The controversial singer's attorney, Steven Greenberg, appears on the NBC special to claim there is "no evidence" to back claims of sexual misconduct.
R. Kelly accuser, Jerhonda Pace, appeared on "Dateline" Friday night to claim that she has DNA evidence proving the singer's sexual misconduct.
During the special, "Accused: The R. Kelly Story," the woman who previously spoke out in "Surviving R. Kelly" claimed during a conversation with NBC's Andrea Canning that she still has a 10-year-old t-shirt with the the R&B singer's DNA from their alleged sexual activity. Kelly has adamantly denied all allegations over the years, and his lawyer appeared in the NBC special to refute Pace's story and other women who have come forward.
When asked how she obtained the specimen in question, Pace claimed, "After [Kelly] had spit on me, I wiped it off...I wiped it off with my t-shirt." Pace also alleged that the article of clothing has a sample of Kelly's semen on it.
"It almost sounds like Monica Lewinsky, the blue dress," Canning replied.
"Dateline" reported that the Olympia Fields Illinois Police Department took a report from Pace and collected items from her, but would not give the program more details at this time. Kelly's lawyer, Steven Greenberg, who was also interviewed during the special, said he knows "nothing" about the t-shirt.
"What do you hope comes out of that?" Canning asked, and Pace replied, "I'm hoping that he goes down."
The "Dateline" special chronicled Kelly's controversial past full of allegations of sexual, physical and emotional abuse, and featured multiple alleged victims who came forward during the Lifetime series. However, a new accuser, Tracy Sampson, also spoke about her story on-camera for the first time.
Sampson interned for Kelly at Epic Records in 1999, and claimed she had a two-year relationship with the "Ignition" singer when she was 16.
But before they allegedly got sexual, Sampson said she initially thought the singer was a "creep." She recalled being invited to the recording studio Chicago Trax to listen to the album he was working on at the time. Sampson, who said her Epic Records boss accompanied her on a "several" visits, said that Kelly made her "uncomfortable" and had suggested they both sit in a same chair.
Then one day, according to Sampson, Kelly invited her to the studio without her boss. Kelly allegedly said to her, "'Well, can I kiss you?'"
"And I was like, 'No,'" Sampson said. "He's like, 'Okay, well, give me a hug.' And then, like, when I gave him a hug, he just started kissing me."
Sampson said the encounter escalated into making out, but she then claims to have noticed that Kelly was "pleasuring himself" while they were kissing. Sampson said she was "extremely uncomfortable" and left the studio as fast as she could.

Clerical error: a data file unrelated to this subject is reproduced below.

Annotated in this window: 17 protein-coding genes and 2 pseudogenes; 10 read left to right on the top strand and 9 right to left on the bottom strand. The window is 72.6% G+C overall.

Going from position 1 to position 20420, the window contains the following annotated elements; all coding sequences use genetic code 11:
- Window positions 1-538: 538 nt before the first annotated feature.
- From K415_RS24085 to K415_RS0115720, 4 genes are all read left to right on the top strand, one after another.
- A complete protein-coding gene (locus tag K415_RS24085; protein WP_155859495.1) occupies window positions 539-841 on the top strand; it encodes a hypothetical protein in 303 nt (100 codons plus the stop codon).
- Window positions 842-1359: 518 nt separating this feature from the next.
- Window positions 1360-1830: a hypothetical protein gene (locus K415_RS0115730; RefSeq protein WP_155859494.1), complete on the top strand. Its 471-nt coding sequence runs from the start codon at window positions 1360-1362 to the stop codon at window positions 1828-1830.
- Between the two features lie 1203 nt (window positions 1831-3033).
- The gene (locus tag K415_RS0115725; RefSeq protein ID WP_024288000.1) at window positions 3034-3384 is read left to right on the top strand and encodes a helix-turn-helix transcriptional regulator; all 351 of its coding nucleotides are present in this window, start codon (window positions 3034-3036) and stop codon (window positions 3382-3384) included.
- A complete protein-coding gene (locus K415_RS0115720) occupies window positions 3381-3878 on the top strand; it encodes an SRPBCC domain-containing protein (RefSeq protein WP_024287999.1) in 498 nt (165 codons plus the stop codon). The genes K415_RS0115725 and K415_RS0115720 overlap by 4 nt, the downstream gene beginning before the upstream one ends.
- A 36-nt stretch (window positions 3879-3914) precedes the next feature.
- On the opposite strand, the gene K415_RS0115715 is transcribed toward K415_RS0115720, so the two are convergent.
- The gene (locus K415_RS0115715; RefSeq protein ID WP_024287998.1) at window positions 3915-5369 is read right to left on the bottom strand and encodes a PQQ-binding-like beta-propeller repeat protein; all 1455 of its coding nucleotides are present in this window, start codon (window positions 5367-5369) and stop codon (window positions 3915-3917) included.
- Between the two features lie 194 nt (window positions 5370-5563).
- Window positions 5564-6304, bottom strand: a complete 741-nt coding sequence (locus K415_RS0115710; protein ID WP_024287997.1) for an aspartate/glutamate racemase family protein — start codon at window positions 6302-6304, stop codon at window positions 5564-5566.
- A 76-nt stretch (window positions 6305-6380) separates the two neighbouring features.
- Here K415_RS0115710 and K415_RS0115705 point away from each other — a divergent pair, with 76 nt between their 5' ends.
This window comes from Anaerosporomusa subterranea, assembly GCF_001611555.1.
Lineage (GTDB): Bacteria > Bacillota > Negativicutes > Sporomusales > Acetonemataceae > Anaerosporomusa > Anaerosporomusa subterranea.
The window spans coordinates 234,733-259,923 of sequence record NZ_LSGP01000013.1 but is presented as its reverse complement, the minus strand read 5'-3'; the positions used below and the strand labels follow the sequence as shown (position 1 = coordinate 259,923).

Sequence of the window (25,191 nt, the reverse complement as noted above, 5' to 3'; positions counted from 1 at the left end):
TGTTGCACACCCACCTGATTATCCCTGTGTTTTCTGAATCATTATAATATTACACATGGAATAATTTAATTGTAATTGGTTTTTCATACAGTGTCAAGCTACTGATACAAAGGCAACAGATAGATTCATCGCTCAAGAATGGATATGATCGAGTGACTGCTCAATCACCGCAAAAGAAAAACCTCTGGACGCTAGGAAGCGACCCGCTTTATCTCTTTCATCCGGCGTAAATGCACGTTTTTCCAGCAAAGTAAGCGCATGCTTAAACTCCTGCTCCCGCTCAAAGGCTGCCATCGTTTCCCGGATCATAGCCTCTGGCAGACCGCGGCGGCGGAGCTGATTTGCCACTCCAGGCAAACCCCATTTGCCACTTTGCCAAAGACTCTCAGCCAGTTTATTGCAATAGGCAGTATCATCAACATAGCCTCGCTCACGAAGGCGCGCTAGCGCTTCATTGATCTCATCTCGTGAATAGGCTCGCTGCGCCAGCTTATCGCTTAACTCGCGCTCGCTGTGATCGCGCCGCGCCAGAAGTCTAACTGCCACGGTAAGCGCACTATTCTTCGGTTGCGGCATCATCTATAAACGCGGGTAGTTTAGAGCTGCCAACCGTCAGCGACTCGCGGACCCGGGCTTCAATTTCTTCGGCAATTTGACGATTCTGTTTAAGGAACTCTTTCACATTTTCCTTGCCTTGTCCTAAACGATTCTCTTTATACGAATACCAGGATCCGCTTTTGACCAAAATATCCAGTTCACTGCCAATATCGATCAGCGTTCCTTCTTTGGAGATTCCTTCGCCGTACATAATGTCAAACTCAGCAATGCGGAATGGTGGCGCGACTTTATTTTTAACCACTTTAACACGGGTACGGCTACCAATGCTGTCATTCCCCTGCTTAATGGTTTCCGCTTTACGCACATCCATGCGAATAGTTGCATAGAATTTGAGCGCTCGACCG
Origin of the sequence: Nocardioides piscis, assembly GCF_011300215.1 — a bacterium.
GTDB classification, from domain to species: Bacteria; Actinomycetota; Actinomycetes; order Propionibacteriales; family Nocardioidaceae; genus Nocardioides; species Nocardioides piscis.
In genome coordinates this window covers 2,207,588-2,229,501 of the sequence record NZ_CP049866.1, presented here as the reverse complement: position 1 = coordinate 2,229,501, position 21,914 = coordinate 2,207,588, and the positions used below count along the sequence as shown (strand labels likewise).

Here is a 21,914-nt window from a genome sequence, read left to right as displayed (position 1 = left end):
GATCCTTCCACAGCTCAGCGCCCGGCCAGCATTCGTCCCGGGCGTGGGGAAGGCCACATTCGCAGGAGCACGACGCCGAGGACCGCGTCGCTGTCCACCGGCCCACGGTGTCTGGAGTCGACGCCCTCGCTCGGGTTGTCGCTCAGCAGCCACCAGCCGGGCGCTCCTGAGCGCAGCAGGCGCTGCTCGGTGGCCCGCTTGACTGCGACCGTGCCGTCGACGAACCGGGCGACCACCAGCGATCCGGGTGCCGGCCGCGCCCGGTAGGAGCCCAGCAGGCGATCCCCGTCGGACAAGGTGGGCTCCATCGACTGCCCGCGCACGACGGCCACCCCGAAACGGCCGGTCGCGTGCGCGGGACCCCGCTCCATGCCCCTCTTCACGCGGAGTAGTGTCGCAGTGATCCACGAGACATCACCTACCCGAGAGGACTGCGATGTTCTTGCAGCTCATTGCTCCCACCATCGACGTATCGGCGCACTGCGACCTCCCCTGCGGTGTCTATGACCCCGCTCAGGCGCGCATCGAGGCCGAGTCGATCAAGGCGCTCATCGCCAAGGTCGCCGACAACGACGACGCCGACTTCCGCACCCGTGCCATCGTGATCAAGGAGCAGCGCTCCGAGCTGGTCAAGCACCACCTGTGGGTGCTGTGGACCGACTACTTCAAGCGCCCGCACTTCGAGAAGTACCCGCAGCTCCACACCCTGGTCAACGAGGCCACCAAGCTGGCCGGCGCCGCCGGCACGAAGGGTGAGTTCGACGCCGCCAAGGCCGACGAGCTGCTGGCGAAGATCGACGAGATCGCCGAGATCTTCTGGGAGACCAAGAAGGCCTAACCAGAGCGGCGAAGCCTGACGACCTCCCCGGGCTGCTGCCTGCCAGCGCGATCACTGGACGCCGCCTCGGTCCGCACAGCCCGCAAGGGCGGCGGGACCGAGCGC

Although Kelly was in his second marriage at the time, Sampson told "Dateline" that after the incident Kelly "kept pursuing her" and they eventually began a sexual relationship. Sampson alleged Kelly would ask her to say her age out loud while they were intimate.
"While we were having sex and he was getting to that point, he's like, 'Tell Daddy how old you are,'" Sampson said. "And that was like something he always wanted me to do."
Sampson recalled that on one occasion, Kelly told Sampson he had an extra special gift for her. According to Sampson, Kelly brought in a naked woman and said he wanted to have a threesome. Sampson admitted that she felt "stupid" when she realized what was going on.
"I was in love with him. I just didn't know what to do. Like, I didn't know if this was normal," she said while tearing up. "I didn't know if this is how adults acted. Like, I -- I just didn't know. I didn't know."
Sampson said she managed to break things off with Kelly when she was 18. She filed a lawsuit against the singer, accusing him of sexual abuse. Kelly denied having sex with Sampson but settled out of court with her for $250,000.
Greenberg, Kelly's attorney, said there is no evidence of Kelly having sex with underage women and was adamant "it didn't happen." Greenberg stressed that every single one of Kelly's accusers is lying.
"I deal with facts," he said. "There is no evidence...There's not 'all these women'. There's a few women who are making these allegations for which there's no proof."
Greenberg said that Kelly is having a "very difficult time" during all of this.
"The record companies are abandoning him," Greenberg said. "Other artists are all of a sudden acting like they're shocked by these rumors that are floating around. He's having a very difficult time. But he is strong, he's tough. He wants to put out his music and continue performing for people. And I expect that's what he'll be able to do."